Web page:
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Scott Hooper
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As Heard On BACH Archives for 2014-01


January 31 is the birthdate (in 1797) of composer Franz Schubert.  It's probably wrong to simply place the "composer" label on him, though.  Among other things, he was a musician (primarily violin, viola and piano), a choirboy (well, until his voice cracked), and a teacher (at his father's school).  He even served as a torchbearer at Beethoven's funeral.  But he is best known for his compositions.....symphonies, string quartets, masses, and especially songs, more than 600 of them.  Schubert is another example of a composer who didn't live a very long life.  He passed away at age 32.  But he packed a lot of composing into those few years.  Here are some links to help you learn a bit more about Schubert:

The Wikipedia article about Schubert.

The Schubert Institute (UK), or SIUK, has lots of information about the composer, his life and his music.

Got some time?  This site has digital copies of more than 500 of Schubert's letters, musical scores and other documents.

Something for the children.

Some interesting quotations from the composer.




January 27 is the birthdate of the great Wolfgang Amadeus Mozart.  Though he did not live a long life(died about a month before his 36th birthday), the fact that Mozart started composing at a very young age (5) means he was able to leave behind a large number of works.  It seems as though there’s something in Mozart’s music that appeals to virtually any listener of classical music.  I once put a sign on the studio wall that simply said “TARFM.”   It was a reminder to the announcers that, should anything go wrong and another choice of music had to be made on-the-spot, There’s Always Room For Mozart.”  I hope that the links below will help you to learn more about this amazing composer.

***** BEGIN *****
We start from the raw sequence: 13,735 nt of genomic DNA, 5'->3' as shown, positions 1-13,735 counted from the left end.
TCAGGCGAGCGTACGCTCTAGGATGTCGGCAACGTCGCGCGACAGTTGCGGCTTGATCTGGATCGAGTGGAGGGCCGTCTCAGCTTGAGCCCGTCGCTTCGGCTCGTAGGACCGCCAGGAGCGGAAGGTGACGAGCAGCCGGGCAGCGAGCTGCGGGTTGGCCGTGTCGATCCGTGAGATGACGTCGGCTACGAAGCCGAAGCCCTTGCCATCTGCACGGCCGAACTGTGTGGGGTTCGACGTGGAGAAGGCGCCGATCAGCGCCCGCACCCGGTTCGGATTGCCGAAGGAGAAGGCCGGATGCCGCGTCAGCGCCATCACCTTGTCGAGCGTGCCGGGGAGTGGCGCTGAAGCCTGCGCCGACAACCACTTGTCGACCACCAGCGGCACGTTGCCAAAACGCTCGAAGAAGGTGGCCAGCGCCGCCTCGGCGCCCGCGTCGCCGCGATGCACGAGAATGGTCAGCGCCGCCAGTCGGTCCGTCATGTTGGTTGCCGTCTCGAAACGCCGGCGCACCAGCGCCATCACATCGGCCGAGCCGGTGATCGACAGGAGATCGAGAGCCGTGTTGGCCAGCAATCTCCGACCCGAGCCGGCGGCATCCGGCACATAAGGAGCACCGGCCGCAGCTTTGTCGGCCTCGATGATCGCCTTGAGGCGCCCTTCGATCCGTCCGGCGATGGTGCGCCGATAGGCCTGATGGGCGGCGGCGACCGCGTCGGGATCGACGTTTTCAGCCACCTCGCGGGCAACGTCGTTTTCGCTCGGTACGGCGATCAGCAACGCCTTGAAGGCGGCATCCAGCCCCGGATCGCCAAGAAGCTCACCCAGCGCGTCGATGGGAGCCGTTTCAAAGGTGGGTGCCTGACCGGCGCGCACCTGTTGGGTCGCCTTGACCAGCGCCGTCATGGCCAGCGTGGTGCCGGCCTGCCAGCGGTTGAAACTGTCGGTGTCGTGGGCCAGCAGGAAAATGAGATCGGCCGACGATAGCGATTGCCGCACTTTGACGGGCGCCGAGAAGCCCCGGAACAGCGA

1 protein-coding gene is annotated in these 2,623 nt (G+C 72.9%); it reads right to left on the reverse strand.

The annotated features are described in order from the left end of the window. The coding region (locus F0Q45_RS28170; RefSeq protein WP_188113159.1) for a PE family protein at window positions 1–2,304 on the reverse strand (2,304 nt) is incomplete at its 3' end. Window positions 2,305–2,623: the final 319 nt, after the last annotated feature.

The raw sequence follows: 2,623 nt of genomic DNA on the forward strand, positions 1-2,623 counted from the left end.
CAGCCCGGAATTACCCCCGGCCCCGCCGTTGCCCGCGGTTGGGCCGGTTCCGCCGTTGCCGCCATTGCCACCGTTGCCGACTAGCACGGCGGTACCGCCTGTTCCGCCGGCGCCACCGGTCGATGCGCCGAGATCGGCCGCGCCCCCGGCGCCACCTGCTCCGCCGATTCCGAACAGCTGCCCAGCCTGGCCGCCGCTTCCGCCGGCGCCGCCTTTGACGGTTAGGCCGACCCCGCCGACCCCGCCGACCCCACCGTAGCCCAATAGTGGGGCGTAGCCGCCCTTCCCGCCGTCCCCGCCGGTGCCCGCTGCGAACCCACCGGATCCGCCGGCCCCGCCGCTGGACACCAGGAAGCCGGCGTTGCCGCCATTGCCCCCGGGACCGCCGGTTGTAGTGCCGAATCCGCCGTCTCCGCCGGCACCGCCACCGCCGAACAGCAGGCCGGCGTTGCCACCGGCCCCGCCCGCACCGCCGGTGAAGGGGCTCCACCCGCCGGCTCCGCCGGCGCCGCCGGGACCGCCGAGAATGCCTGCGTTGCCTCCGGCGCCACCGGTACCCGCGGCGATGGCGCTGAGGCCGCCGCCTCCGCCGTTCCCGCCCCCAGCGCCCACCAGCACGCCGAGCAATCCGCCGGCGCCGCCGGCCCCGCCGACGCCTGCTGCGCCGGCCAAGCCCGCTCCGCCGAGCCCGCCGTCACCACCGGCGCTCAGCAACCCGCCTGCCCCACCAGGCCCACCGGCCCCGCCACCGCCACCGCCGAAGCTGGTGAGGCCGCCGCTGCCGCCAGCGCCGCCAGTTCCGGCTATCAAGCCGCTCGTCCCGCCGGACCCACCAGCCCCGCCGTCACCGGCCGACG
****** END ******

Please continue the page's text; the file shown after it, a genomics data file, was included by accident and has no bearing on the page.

Scott Hooper, January 2014


The Wikipedia entry about Mozart.

The Encyclopaedia Britannica has an extensive section about Mozart, including video and sound clips.

Here's the site for the Mozart Society of America.  It contains links to some of the many Mozart-related societies worldwide.

The Mozart Project has a good listing of his works and also contains an excellent chart/graph showing some of the events that were happening in the world during Mozart’s lifetime.

You’ve heard performances on WBACH by the Camerata Academica of something called the “Salzburg Mozarteum.”  Ever wonder what that is?  Here is the English version of the Mozarteum’s website.


And for the children....and those who are teaching them.....here’s the Mozart section of the Making Music Fun (MMF) website.


Conductor Claudio Abbado passes away

Longtime conductor Claudio Abbado passed away on Monday, January 20, at the age of 80.  As a young man, Abbado won the Serge Koussevitsky Competition (for conductors) at Tanglewood.   He went on to conduct some of the world's greatest orchestras and served for several years as the Music Director at La Scala in Milan.   He succeeded the legendary Herbert von Karajan as Music Director of the Berlin Philharmonic in the late 1980s.   Abbado was diagnosed with stomach cancer in 2000, recovered, and went on to form a new ensemble:  the Lucerne Festival Orchestra.   For a time he stopped conducting, apparently on the advice of his doctors.  That only lasted a couple of months before he was back at the podium.  No specific cause of death has been given, a family spokesperson simply said that Abbado had passed away "after a long illness."  Here are a couple of good resources for you:


The New York Times OBITUARY for Abbado.


The WIKIPEDIA ARTICLE on Abbado's life. 




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